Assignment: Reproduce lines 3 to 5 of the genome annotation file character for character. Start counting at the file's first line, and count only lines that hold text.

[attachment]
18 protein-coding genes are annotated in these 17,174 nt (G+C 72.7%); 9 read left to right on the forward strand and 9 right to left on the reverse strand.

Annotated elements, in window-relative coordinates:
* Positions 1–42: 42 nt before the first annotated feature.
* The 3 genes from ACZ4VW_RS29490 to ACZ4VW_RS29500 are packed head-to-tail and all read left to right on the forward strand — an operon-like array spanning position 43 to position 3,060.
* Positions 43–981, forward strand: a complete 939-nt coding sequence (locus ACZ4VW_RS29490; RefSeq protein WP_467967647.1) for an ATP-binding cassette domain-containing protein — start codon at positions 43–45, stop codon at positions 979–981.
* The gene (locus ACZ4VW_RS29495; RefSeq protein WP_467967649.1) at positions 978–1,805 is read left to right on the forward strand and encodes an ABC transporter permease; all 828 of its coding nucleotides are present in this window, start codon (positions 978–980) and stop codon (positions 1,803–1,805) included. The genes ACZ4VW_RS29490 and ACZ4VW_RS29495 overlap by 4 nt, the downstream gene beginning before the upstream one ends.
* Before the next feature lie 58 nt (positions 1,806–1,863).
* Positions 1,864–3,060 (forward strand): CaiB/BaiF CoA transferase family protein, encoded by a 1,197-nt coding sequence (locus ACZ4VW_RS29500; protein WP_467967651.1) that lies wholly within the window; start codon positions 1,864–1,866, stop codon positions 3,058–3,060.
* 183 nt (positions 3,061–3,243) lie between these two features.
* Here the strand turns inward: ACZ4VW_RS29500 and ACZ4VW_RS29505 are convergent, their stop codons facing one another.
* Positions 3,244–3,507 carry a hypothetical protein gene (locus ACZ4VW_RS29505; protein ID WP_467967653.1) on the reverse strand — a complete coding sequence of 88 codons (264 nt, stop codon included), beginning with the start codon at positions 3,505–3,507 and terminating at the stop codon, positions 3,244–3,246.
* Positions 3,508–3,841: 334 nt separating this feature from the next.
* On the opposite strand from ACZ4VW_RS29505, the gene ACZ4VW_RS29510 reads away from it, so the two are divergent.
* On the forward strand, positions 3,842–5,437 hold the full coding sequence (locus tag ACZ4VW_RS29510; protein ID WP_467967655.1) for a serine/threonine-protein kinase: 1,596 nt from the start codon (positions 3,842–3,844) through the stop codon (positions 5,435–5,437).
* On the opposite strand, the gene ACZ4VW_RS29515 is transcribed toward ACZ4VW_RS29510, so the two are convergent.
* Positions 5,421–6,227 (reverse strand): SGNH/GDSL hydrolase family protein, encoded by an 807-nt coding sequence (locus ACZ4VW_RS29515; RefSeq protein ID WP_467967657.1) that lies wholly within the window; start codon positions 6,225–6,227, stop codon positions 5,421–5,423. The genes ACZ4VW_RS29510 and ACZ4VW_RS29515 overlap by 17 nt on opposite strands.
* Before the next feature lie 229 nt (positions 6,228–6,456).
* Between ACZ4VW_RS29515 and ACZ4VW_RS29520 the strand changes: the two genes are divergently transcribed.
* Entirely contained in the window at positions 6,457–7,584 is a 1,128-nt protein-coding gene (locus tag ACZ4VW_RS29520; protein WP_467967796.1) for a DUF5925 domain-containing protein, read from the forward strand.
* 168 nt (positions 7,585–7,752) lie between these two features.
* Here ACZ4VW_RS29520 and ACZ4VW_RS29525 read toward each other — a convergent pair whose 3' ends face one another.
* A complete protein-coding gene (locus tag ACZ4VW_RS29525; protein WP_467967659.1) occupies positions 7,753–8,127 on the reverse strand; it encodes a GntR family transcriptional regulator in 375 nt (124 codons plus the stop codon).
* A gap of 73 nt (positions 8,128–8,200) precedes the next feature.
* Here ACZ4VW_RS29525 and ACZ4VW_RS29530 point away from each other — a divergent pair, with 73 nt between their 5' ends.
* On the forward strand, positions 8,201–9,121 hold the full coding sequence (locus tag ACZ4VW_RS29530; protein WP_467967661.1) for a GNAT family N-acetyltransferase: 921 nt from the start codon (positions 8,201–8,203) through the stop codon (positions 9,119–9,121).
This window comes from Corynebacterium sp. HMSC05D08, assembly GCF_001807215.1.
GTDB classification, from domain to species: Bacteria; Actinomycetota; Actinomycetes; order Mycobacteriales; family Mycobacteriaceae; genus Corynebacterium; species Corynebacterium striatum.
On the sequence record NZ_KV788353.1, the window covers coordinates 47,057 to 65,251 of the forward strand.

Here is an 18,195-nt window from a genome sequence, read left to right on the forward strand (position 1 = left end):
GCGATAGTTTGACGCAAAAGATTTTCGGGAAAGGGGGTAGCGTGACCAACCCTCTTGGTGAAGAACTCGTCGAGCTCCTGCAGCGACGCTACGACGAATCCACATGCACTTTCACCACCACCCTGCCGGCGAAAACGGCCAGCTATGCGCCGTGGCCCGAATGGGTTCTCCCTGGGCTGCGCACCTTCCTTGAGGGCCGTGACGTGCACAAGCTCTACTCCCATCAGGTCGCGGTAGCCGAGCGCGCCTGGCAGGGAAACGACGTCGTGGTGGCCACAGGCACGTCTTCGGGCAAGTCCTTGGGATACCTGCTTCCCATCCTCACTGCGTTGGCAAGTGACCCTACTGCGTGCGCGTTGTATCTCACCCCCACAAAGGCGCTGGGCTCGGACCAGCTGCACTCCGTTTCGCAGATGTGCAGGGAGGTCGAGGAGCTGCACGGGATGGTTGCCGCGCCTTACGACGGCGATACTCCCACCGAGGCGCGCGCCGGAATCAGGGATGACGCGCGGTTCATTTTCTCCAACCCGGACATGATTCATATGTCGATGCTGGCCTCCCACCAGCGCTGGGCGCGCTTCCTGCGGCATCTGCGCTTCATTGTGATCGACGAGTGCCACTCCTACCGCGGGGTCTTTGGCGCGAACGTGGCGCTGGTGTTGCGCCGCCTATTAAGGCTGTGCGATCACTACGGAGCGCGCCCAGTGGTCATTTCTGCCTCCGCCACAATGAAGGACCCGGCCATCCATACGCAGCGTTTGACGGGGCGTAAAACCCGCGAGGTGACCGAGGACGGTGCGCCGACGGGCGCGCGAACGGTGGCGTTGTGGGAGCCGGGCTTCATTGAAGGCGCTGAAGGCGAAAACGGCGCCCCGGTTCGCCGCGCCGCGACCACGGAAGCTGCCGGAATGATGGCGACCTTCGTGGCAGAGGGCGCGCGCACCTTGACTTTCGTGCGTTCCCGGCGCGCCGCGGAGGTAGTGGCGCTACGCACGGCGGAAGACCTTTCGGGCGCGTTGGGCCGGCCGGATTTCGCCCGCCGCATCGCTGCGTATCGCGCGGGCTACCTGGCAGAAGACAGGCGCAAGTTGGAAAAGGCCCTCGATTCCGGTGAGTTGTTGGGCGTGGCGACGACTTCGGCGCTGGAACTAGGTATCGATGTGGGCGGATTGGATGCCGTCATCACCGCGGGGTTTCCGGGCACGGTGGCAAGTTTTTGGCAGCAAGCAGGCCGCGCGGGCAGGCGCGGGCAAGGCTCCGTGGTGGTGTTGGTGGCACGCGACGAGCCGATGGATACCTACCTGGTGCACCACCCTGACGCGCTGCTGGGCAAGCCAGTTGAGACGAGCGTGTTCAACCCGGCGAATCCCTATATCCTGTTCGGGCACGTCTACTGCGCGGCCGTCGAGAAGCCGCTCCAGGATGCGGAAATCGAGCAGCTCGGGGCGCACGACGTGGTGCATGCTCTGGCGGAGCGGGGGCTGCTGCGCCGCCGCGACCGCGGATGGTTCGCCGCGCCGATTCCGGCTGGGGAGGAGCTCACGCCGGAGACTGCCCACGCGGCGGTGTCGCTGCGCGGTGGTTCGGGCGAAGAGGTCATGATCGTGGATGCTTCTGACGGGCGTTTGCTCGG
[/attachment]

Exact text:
* Positions 1–42: 42 nt before the first annotated feature.
* The 3 genes from ACZ4VW_RS29490 to ACZ4VW_RS29500 are packed head-to-tail and all read left to right on the forward strand — an operon-like array spanning position 43 to position 3,060.
* Positions 43–981, forward strand: a complete 939-nt coding sequence (locus ACZ4VW_RS29490; RefSeq protein WP_467967647.1) for an ATP-binding cassette domain-containing protein — start codon at positions 43–45, stop codon at positions 979–981.